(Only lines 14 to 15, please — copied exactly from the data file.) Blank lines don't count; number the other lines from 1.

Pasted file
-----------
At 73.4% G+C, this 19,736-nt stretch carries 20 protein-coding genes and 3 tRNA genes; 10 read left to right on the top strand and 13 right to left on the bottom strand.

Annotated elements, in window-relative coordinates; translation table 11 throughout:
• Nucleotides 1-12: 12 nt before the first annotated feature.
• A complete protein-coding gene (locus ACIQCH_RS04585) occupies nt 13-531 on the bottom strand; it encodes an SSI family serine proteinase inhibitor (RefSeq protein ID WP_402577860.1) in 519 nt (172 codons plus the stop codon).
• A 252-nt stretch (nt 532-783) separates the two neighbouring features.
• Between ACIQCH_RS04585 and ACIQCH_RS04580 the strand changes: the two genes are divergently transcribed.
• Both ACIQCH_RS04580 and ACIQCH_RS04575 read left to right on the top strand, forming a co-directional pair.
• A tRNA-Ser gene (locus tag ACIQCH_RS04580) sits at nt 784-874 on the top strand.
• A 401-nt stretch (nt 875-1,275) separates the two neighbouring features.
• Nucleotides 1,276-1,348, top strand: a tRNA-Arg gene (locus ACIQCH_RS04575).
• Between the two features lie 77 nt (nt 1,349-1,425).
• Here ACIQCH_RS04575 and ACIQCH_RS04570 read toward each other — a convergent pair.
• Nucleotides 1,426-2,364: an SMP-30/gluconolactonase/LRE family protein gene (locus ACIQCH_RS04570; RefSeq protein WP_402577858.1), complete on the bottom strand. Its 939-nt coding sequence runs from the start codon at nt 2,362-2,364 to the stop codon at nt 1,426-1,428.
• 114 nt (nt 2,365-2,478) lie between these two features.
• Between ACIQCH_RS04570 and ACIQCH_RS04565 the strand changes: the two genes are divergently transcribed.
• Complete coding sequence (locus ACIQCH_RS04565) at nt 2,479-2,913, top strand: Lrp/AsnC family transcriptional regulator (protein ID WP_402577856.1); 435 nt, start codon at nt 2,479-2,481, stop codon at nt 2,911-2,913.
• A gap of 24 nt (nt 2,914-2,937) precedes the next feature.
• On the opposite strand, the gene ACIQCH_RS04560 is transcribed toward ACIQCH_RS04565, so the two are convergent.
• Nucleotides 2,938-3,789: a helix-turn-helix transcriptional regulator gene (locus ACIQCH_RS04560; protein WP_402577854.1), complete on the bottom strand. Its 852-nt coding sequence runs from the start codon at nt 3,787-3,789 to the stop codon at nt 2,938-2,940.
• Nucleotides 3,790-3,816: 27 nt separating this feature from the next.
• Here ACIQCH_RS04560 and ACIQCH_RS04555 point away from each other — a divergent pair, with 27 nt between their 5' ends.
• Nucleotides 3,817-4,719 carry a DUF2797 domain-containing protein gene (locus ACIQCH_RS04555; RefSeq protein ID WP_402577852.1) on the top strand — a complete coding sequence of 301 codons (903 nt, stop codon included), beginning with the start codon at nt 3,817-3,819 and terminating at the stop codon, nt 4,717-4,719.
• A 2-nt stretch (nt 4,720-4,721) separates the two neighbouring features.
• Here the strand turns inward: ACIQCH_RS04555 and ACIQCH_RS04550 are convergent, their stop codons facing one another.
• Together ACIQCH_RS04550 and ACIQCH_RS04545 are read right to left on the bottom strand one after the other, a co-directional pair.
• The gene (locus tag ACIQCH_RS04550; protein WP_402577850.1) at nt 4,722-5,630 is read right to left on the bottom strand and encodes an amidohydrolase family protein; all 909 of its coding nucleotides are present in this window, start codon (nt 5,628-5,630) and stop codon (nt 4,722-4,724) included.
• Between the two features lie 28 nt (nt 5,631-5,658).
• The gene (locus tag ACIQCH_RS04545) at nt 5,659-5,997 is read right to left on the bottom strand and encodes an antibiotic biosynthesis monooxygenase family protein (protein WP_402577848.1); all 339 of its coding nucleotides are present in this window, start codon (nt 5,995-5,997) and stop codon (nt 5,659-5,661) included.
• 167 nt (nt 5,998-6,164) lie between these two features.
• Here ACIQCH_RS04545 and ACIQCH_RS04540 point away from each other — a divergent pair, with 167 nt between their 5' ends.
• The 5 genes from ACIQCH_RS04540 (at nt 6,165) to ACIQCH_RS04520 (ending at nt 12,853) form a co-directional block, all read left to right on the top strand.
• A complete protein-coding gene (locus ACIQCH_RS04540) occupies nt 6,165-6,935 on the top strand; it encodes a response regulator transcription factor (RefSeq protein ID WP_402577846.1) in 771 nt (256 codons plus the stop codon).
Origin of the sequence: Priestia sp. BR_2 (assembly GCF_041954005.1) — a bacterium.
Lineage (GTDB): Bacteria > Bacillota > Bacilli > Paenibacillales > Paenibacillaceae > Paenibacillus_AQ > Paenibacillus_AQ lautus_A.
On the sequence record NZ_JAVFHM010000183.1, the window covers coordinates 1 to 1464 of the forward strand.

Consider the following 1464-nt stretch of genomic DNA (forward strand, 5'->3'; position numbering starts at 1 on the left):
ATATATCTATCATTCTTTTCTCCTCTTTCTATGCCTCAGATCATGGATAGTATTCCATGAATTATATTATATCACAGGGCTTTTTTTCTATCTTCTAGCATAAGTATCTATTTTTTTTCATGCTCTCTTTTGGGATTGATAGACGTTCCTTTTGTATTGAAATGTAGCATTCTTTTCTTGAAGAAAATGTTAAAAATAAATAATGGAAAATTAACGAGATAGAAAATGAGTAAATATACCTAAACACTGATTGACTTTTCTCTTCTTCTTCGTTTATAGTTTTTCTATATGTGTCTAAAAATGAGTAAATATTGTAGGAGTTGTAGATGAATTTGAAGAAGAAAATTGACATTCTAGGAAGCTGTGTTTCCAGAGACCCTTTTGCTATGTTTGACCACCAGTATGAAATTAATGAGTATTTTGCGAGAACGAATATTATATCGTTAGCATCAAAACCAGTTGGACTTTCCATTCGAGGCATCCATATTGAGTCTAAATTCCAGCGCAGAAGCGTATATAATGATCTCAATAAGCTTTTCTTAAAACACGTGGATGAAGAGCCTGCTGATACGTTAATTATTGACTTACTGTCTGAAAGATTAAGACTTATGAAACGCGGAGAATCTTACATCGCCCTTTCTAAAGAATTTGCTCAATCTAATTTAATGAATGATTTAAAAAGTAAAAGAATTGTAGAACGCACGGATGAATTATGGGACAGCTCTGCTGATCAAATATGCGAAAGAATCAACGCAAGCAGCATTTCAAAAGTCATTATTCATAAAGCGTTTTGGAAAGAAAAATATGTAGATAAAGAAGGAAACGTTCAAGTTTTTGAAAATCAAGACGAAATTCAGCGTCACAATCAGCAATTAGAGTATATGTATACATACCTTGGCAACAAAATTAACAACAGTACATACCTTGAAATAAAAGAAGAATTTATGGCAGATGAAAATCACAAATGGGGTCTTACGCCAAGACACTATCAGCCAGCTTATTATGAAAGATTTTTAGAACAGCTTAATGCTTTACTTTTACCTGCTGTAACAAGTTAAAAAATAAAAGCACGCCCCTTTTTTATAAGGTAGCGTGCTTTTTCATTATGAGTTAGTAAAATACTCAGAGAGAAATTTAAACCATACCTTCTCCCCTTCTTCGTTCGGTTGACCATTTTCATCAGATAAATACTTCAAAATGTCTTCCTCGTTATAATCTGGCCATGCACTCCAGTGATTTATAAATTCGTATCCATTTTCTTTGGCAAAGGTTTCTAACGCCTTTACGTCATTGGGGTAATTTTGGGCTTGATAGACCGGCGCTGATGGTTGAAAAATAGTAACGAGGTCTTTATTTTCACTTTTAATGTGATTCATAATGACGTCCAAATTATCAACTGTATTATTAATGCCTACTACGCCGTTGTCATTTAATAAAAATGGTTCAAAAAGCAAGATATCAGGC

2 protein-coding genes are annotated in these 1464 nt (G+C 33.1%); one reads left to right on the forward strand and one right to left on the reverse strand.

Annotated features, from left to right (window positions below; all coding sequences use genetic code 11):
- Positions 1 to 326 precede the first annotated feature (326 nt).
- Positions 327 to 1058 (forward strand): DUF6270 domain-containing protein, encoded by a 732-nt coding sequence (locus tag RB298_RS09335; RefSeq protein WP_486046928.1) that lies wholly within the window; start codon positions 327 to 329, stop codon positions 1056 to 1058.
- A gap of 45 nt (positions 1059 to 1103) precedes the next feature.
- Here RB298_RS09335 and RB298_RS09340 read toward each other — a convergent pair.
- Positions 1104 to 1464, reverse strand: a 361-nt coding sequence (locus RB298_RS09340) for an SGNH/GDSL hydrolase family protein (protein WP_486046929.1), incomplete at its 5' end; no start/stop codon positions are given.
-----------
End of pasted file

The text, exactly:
• 114 nt (nt 2,365-2,478) lie between these two features.
• Between ACIQCH_RS04570 and ACIQCH_RS04565 the strand changes: the two genes are divergently transcribed.